Star Wars: The Clone Wars (Dave Filoni, 2008) sucks. How much? Think of the business end of a vacuum cleaner; think a boat caught in a giant maelstrom; think a spaceship tipping into a black hole's event horizon.
Star Wars: The Clone Wars stinks. How much? Think pig carcass stuck in a car in summer heat (I happen to have been watching a replay of Mythbusters). Gas masks and biohazard equipment, for the record, are ineffective at countering a stench this vile.
Star Wars: The Clone Wars is hateful. How hateful? I'm seriously considering whether or not I would rather undergo a root canal without anesthesia than watch this again.
It's basically the story of--but I won't bore you with the details. Painful enough trying to piece things together from the mindnumbingly dull narration, the at times pretentious-sounding dialogue (which had all the fizz and verve of flat Coke), the at other times ridiculously childish banter (George Lucas' screenplays have this odd disconnect--it's as if he had written an endless historical epic full of elderly statesmen debating economic and political issues, a junky B-movie script about a band of lobotomized smart-aleck adventurers who try at witty dialogue, and had accidentally mixed their pages together).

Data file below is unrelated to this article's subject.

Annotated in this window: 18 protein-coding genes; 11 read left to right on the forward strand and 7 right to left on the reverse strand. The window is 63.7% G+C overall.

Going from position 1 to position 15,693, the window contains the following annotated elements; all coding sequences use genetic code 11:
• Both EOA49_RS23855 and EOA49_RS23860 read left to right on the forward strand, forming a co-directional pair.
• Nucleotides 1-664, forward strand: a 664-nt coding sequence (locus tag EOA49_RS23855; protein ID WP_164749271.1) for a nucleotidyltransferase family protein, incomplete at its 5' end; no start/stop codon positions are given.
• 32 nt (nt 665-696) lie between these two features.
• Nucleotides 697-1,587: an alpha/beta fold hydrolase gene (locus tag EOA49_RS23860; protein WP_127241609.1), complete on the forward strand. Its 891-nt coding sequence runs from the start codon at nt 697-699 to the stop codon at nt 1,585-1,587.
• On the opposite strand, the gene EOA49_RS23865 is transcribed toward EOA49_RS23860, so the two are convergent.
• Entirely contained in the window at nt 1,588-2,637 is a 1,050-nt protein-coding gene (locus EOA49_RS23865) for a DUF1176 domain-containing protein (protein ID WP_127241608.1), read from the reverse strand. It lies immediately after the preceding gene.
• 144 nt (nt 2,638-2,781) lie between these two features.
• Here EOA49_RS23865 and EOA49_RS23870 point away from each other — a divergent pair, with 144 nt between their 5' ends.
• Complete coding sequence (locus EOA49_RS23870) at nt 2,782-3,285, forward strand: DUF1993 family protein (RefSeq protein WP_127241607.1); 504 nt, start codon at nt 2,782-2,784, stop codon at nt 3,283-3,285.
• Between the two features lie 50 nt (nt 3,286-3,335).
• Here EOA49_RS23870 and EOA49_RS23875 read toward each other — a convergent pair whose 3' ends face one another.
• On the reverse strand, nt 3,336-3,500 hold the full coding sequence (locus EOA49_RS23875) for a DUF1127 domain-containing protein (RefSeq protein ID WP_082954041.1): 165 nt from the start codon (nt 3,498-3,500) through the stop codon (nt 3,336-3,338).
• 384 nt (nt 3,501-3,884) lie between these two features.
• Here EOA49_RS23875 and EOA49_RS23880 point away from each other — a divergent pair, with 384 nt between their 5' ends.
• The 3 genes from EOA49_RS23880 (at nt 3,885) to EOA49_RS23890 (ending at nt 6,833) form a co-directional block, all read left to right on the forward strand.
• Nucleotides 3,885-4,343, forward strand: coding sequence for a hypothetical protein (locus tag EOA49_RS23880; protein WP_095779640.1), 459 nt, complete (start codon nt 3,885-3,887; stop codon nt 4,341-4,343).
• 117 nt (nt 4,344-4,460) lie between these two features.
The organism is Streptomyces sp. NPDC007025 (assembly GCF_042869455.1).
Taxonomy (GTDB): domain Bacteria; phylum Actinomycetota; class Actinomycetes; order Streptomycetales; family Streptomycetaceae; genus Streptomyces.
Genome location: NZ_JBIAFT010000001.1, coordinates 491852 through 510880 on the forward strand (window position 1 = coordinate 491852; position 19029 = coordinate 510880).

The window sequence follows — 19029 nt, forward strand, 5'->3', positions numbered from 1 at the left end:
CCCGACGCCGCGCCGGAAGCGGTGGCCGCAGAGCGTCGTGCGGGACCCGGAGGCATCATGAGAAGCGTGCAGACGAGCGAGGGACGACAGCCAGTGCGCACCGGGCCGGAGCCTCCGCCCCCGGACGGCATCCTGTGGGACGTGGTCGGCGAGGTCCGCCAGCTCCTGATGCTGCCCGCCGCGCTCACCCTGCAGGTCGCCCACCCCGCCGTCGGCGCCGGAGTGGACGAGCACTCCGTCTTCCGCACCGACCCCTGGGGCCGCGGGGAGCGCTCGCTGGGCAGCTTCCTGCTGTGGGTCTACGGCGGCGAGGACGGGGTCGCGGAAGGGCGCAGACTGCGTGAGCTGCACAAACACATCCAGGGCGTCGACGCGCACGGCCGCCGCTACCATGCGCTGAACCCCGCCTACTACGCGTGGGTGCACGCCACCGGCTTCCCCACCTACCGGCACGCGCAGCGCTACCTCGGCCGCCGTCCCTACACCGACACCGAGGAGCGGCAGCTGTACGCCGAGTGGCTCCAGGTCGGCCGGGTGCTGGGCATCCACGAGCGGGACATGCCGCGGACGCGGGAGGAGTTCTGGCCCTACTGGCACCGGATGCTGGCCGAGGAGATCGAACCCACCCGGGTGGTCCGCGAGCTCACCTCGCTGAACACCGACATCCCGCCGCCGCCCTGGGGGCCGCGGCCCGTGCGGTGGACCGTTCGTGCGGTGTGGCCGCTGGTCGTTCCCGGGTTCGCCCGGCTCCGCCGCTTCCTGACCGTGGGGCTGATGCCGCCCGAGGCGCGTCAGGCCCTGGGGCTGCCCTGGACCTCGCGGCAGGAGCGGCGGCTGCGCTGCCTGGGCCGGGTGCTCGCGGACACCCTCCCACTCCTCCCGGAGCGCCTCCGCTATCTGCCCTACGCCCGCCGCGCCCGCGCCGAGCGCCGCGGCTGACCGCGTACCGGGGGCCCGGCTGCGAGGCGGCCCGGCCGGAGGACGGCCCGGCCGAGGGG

The character design--well, Lucas is on record as wanting a look reminiscent of Japanese anime and the 'Supermarionation' of Gerry and Sylvia Anderson. By way of review: Japanese anime is designed to use flash and visual impact to disguise the reduced number of frames per second of the animation (frames per second determining the smoothness of an animated figure's motions); 'Supermarionation' is basically stringed puppets brought to life (and more or less enchanting the pants off of a select (and rather lucky) group of kids)--any possible appeal it possesses comes from the brassy music score (you often didn't know whether to listen or march to the music) and the solid, incredibly detailed sets the marionettes pretend to walk around in. Combining anime with 'Supermarionation' successfully combines the worst of both worlds: the clunkiness of Japanese anime (usually hidden by quick editing and various musical and visual punctuations (bursting lights, wind-ruffled hair; blaring music)), the woodenness of marionettes.